Silly title for a blog post. Since, after all, the whole world swims in popular culture. It’s only in the arts that people seem to have trouble with it.
Michael Kaiser, who of course runs the Kennedy Center (and is maybe the most prominent arts administrator in the US) said in his blog that the arts can’t compete with popular culture, because popular culture is more fresh, daring, and inventive.
(Which of course got some pushback from outraged arts people. More on that in my next post.)
And David Sefton, newly appointed director of the Adelaide Festival in Australia, wants to break the barriers between popular culture and the arts.
For Sefton, I should add, this is nothing new, since he started his professional life as a pop music critic. But the Adelaide Festival picked him, so of course this is a direction they want to go.
Which makes me wonder — along with the Tony Woodcock blog post I blogged about earlier, which asked if the arts still seem legitimate — whether we’re reaching some kind of tipping point, where the arts start to realize what their place is today. Coexisting with popular culture, not claiming to be better.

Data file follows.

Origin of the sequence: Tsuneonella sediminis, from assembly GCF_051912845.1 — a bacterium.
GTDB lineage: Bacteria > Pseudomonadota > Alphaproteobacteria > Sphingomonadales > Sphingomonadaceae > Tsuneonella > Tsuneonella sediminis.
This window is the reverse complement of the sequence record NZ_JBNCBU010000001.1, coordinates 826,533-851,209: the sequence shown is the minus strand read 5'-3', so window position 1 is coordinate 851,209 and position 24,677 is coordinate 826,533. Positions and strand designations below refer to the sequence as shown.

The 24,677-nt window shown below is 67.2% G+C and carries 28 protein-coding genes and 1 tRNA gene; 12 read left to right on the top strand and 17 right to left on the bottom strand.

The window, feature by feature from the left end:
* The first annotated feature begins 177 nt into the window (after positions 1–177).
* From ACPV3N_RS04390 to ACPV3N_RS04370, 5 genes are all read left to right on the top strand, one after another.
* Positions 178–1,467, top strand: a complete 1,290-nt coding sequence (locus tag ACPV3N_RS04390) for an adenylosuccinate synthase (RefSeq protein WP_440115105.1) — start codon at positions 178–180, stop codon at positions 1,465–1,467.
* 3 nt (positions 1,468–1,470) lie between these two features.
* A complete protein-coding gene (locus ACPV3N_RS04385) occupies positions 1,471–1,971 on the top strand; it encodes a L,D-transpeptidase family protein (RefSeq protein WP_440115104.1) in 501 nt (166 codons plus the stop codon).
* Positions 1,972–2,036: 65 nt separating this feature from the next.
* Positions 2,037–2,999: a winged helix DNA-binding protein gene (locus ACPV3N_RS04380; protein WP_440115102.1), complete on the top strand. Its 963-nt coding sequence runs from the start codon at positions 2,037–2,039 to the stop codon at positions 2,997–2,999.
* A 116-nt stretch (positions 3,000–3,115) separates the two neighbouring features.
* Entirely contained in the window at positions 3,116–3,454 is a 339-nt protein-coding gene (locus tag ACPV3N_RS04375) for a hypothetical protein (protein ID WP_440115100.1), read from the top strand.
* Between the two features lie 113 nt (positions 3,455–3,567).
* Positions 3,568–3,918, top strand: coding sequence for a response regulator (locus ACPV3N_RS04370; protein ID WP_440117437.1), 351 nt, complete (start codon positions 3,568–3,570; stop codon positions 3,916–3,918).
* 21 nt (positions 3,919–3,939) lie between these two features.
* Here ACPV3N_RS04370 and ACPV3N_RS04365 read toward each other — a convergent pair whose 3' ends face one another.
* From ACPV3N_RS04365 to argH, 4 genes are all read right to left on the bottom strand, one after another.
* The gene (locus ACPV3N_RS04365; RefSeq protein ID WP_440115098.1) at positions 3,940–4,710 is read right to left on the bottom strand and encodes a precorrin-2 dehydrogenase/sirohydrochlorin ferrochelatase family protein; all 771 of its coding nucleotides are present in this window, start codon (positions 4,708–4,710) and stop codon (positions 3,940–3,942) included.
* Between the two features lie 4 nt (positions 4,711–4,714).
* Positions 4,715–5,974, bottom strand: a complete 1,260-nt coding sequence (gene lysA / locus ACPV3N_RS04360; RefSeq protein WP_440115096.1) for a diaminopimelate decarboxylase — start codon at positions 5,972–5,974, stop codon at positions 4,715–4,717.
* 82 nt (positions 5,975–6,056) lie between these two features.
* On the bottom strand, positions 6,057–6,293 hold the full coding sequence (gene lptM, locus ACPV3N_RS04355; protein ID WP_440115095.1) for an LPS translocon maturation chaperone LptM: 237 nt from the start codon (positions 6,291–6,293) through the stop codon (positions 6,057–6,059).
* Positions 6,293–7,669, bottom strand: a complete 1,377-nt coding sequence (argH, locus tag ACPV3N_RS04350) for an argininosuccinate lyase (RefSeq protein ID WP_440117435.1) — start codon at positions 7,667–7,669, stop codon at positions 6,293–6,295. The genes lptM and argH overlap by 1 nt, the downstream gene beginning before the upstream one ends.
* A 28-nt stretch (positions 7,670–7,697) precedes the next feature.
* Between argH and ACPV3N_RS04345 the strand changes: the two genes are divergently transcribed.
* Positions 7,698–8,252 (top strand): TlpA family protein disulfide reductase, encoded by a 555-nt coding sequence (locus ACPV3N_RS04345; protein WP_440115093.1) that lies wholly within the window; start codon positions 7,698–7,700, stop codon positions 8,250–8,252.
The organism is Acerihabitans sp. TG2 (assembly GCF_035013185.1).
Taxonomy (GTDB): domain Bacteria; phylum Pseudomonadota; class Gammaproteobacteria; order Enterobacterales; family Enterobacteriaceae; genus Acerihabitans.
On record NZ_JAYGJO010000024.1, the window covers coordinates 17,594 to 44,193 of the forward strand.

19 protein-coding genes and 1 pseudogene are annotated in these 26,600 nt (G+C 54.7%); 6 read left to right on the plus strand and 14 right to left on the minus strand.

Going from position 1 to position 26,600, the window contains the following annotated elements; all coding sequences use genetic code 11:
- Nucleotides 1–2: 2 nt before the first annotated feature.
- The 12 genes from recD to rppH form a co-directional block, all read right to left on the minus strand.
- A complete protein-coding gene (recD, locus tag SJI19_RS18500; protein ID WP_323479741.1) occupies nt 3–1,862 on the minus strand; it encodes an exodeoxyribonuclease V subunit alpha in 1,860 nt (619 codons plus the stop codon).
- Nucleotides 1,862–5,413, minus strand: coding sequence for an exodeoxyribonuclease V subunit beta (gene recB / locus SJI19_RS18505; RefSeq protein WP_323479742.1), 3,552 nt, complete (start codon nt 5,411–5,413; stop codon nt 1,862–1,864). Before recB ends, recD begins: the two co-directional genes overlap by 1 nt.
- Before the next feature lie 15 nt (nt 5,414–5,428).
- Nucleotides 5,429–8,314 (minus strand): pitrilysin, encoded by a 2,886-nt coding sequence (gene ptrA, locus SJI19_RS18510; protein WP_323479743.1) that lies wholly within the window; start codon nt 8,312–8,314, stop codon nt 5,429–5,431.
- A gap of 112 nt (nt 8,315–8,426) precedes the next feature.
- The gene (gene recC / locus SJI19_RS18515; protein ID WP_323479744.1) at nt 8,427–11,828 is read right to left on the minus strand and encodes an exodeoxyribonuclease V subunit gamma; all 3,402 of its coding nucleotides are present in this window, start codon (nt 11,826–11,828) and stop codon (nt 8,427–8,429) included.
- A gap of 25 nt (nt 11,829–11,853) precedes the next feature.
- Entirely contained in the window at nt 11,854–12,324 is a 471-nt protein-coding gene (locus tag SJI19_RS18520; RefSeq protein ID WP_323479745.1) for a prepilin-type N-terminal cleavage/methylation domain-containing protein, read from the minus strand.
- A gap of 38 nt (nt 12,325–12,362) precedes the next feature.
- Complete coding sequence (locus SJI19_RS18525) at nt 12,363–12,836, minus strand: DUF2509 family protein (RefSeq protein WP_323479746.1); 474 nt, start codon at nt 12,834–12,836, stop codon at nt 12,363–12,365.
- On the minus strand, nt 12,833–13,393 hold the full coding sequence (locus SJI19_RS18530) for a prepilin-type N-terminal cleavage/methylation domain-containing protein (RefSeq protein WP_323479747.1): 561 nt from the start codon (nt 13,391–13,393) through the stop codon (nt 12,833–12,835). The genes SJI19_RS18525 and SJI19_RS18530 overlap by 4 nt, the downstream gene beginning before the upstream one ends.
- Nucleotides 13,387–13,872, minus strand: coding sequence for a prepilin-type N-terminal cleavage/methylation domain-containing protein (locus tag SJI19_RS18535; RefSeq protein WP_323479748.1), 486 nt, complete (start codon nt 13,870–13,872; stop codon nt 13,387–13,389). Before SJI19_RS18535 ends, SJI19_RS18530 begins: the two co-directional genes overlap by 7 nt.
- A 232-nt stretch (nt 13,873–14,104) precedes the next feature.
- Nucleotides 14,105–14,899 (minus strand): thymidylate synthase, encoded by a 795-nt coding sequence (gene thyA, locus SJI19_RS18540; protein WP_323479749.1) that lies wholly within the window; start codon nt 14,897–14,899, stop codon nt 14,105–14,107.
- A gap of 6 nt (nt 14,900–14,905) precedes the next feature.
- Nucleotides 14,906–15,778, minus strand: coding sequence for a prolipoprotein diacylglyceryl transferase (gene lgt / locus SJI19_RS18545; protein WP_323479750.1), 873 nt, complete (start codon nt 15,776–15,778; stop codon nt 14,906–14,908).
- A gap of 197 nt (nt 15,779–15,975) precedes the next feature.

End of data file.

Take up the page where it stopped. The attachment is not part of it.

But then maybe this is old news. Certainly it is to anyone under 30. Or maybe anyone under 40. Maybe the outraged comments I get in my blog, from time to time, when I say these things, don’t represent any large bloc of people. Though I still see arts advocates even explicitly slagging popular culture (fund the arts! we’re better!), or else ignoring it, and claiming that only the arts can allow us to find out and express truths about who we are.
So maybe these battles still need to be fought. Any thoughts on this?